On The Firing Line (Part 1): How to respond if you ever hear the words “you’re fired” by Roz Usheroff
“I was promoted into an undesirable location (retail operation) because I didn’t suck up to leadership. I was almost ousted from a job because my boss was threatened with my perseverance and dreams.”
How many of you have felt this way at one point in your career?
You know what I am talking about, the feeling that you were somehow wronged by the actions of a capricious boss who one day just up and fired you for no apparent reason.
While we have all likely been on the undesirable side of the firing line – or know someone who has, one thing is certain . . . we probably felt a whole range of emotions including anger, a sense of failure and ultimately embarrassment.
The key thing to remember is not to be washed away by the inevitable wave of acutely intense emotions, but instead take the time to just breath and reach a point of reflective peace. This can involve going home and simply watching a movie or, talking about how you feel with a loved one or trusted friend. Whatever you decide, it is important that you give yourself the opportunity to find your bearings. The sun will indeed rise the next day, and when it does, you want to be moving forward in a positive direction as opposed to wallowing in the wasted emotions associated with being a victim and the resulting bitterness that can come from that type of thinking.
This latter point is especially true when you have been fired for circumstances beyond your control such as being laid off due to the company suffering an economic setback.
Ironically, it is during this period of upset that you will invariably lay the foundation for your future success.
There are two reasons for this.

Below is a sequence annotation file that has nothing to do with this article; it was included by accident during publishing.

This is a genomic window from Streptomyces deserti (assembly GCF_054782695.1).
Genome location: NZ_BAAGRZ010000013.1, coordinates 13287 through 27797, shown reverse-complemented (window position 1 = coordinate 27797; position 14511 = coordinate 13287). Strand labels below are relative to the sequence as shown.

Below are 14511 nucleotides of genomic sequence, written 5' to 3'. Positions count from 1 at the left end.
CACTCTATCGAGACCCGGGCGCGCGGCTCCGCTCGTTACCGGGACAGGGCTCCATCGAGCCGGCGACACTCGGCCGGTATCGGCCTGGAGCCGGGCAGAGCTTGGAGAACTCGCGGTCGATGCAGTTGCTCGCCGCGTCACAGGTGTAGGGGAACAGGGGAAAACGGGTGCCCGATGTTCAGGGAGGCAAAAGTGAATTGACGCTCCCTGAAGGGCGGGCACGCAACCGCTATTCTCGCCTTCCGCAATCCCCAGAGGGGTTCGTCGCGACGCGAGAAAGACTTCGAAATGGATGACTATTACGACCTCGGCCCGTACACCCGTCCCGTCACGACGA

In the first instance, and as demonstrated by the way that Julie – whose story I shared with you in my book – handled her untimely termination, your public response will send an important message that lines of accomplishments on a resume will never do. Specifically, that when faced with adversity, you are a person of thoughtful reflection and class. This more than anything will set the table in terms of creating opportunities for your next position. I would strongly encourage you to check out Julie’s story on pages 103 to 107 of The Future of You!
The second reason that your being fired may very well prove to be the best thing that ever happened to you, is that it provides you with an unprecedented opportunity for personal development. The fact is that it is usually when we are in the midst of a major life episode that we are challenged to ask ourselves some tough questions. For example, is your present career pursuit one that truly reflects and leverages your unique abilities? Was the job you just lost your dream job, or was it simply a vehicle to pay the bills. After all, if you do what you truly love to do, you will never have to work another day in your life.
Maybe, just maybe, you’re being fired was more a result of your being misaligned with the job or task for which you were given responsibility. This means that instead of looking for a new job, what you should really be doing as a next step towards your bigger future, is to understand what you want to do, and then actively seek out a company or companies whose focus align with those abilities that make you both unique and invaluable.
Using the above as important touch-points that will keep you grounded, look at being fired as an opportunity to change course and make the necessary adjustments to ensure your future success.